I think this is a masterpiece. I simply can't watch it very often - too disturbing. Like going back to a bad childhood scene or bad dream. I know scenarios like those in this Lynch classic crop up in dreams but they're certainly not concious visitations! :laugh: :winkgrin:
     
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  15. GodShifter

    GodShifter \m/®

    Location:
    Dallas, TX, USA
    This Is Spinal Tap

    It’s as funny today as it was when it was released. Terrific inside jokes, good working knowledge of how a long time band with fading fortunes operates, and so many brilliant lines that came from the actors improvising. I never tire of it and it never fails to make laugh or smile.
     
    Last edited: Mar 22, 2020
  16. 'Treasure of the Sierra Madre ' is the most perfectest perfect movie. It could not be improved on.
     
  17. How much more funny could it be ? The answer is none - none more funny.
     
  18. finslaw

    finslaw Its muzak to my ears

    Location:
    Indiana
    I don't know, I think it could have been better if they turned it down to 10. Who am I kidding, it is perfect. Don't touch it, don't even look at it.
     
  19. Neil Anderson

    Neil Anderson Forum Resident

    Location:
    Portland, Oregon
    The Third Man, apart from a great movie, checks a lot of boxes:

    Unrequited love? Check
    Amazing cinematography? Check
    Humor? Check
    Tragedy? Check
    An intelligent exploration of a universal theme (friendship)? Check
     
  20. EProphet

    EProphet Forum Resident

    Location:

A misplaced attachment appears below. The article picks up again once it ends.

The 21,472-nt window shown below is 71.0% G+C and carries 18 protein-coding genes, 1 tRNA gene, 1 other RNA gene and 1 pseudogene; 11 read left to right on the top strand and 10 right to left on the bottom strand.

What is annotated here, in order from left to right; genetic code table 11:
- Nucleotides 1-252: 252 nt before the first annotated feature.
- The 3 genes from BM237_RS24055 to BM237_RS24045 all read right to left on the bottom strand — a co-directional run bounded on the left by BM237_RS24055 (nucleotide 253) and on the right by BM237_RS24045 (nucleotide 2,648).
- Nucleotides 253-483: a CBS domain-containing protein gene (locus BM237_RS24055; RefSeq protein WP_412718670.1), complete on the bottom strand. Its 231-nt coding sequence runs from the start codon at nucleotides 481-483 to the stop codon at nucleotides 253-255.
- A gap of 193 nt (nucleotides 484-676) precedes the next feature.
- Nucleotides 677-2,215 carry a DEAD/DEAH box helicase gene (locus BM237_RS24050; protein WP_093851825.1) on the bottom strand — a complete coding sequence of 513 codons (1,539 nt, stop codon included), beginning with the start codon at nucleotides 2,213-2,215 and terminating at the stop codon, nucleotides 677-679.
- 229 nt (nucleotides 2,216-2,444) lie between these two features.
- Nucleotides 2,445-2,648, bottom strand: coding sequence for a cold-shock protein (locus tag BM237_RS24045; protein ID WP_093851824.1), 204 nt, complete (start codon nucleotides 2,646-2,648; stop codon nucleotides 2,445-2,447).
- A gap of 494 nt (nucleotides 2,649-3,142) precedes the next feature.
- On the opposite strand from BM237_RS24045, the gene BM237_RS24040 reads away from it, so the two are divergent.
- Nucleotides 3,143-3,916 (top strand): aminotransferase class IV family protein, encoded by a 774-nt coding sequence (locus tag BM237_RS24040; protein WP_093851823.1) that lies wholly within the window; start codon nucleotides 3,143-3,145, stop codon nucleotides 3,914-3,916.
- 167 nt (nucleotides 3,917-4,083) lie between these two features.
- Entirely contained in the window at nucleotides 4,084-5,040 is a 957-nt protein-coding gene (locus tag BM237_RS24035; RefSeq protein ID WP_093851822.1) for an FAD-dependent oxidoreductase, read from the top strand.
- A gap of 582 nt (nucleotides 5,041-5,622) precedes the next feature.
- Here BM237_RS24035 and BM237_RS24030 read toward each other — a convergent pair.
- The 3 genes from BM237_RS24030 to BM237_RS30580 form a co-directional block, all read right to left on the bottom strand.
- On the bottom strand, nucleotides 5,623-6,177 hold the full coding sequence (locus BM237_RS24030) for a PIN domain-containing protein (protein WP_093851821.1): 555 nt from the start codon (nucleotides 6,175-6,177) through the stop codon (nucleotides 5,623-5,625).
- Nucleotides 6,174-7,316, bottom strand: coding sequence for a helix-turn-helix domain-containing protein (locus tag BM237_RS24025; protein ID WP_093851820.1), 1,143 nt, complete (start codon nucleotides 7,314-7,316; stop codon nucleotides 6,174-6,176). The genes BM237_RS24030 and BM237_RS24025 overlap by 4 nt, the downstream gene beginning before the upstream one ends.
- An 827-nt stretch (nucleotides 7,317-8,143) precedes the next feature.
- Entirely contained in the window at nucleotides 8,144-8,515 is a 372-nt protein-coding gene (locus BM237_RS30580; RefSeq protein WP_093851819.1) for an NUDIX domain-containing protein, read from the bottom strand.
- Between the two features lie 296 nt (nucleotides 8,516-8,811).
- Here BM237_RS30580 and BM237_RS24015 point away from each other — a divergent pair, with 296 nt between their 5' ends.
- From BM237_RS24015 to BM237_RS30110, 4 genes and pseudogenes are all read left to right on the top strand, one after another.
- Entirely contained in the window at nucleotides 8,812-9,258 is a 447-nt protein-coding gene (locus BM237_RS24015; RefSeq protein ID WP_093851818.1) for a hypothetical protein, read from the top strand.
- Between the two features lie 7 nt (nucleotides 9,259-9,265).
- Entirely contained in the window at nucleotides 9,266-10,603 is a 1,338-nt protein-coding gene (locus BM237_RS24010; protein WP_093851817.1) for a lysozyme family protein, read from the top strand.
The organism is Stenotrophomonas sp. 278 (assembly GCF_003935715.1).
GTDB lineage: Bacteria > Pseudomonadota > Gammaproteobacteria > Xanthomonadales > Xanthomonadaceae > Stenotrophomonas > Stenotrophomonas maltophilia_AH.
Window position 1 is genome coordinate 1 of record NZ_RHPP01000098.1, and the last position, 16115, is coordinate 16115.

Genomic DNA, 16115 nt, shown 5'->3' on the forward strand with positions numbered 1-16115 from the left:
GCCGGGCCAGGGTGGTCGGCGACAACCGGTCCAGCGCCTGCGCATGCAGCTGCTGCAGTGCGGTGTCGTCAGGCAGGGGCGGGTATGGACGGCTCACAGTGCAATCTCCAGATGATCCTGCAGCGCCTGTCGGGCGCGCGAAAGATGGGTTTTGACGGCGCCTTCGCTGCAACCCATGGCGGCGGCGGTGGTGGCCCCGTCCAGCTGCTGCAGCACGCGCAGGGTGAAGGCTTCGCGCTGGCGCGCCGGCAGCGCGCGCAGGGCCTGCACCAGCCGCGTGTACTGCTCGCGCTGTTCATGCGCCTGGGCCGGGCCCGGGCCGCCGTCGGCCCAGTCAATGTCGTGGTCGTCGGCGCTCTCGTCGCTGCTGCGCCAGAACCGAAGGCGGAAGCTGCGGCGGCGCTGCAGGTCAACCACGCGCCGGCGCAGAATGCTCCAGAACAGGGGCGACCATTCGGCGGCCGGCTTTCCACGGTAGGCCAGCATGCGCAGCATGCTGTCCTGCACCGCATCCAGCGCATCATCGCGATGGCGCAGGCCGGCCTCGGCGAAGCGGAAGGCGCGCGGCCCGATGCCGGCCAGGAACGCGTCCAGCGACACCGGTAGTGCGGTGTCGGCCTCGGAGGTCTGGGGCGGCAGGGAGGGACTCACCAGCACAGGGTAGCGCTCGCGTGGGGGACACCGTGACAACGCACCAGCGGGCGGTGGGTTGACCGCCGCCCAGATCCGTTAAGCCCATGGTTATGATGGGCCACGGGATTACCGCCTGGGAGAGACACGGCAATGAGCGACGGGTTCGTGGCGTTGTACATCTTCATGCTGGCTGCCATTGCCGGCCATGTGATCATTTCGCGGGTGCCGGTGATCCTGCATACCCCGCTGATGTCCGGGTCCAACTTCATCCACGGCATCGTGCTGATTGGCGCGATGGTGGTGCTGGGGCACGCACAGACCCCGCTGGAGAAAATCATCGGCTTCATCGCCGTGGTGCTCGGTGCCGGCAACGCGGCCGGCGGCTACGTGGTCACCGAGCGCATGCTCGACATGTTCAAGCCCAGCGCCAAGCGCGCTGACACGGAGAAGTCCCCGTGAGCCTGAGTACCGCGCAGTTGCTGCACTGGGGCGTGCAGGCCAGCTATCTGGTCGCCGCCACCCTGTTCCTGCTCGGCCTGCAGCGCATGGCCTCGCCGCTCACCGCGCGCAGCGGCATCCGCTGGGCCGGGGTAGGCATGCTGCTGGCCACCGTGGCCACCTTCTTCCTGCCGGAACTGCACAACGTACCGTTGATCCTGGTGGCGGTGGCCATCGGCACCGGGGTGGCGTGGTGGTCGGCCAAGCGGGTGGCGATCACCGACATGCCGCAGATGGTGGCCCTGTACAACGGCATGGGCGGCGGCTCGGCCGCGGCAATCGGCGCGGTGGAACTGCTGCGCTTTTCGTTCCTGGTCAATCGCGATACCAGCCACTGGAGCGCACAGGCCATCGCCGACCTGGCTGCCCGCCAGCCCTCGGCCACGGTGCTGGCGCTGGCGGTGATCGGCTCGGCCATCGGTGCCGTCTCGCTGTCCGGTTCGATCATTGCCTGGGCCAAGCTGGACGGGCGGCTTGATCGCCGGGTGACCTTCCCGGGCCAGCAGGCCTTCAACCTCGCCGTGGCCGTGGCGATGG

Leutonia
    what a soundtrack !
     
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  21. ando here

    ando here Forum Resident Thread Starter

    Location:
    new york, ny
    Really? Gotta see this. Certainly has the reputation as one of the greatest.
     
    Last edited: Mar 23, 2020
  22. ando here

    ando here Forum Resident Thread Starter

    Location:
    new york, ny
    :laugh: umm... ok.
     
  23. Neil Anderson

    Neil Anderson Forum Resident

    Location:
    Portland, Oregon
    that too!
     
  24. ando here

    ando here Forum Resident Thread Starter

    Location:
    new york, ny
    Thamks. I'm partial to Carol Reed's Odd Man Out, to be honest. I never understood the appeal of Joseph Cotton running around Vienna. Some say OMO was really a precursor to TTM but the plot to your perfect film seems almost incidental to the visual journey - the entire narrative seems like a McGuffin! Funny that both main protagonists (James Mason & Cotton) May 15 (my birthdate, too). Good one-two punch from Reed, in any case!
     
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  25. George Co-Stanza

    George Co-Stanza Forum Resident

    Location:
    America
    The first film that came to mind when I saw this thread was: The Shawshank Redemption.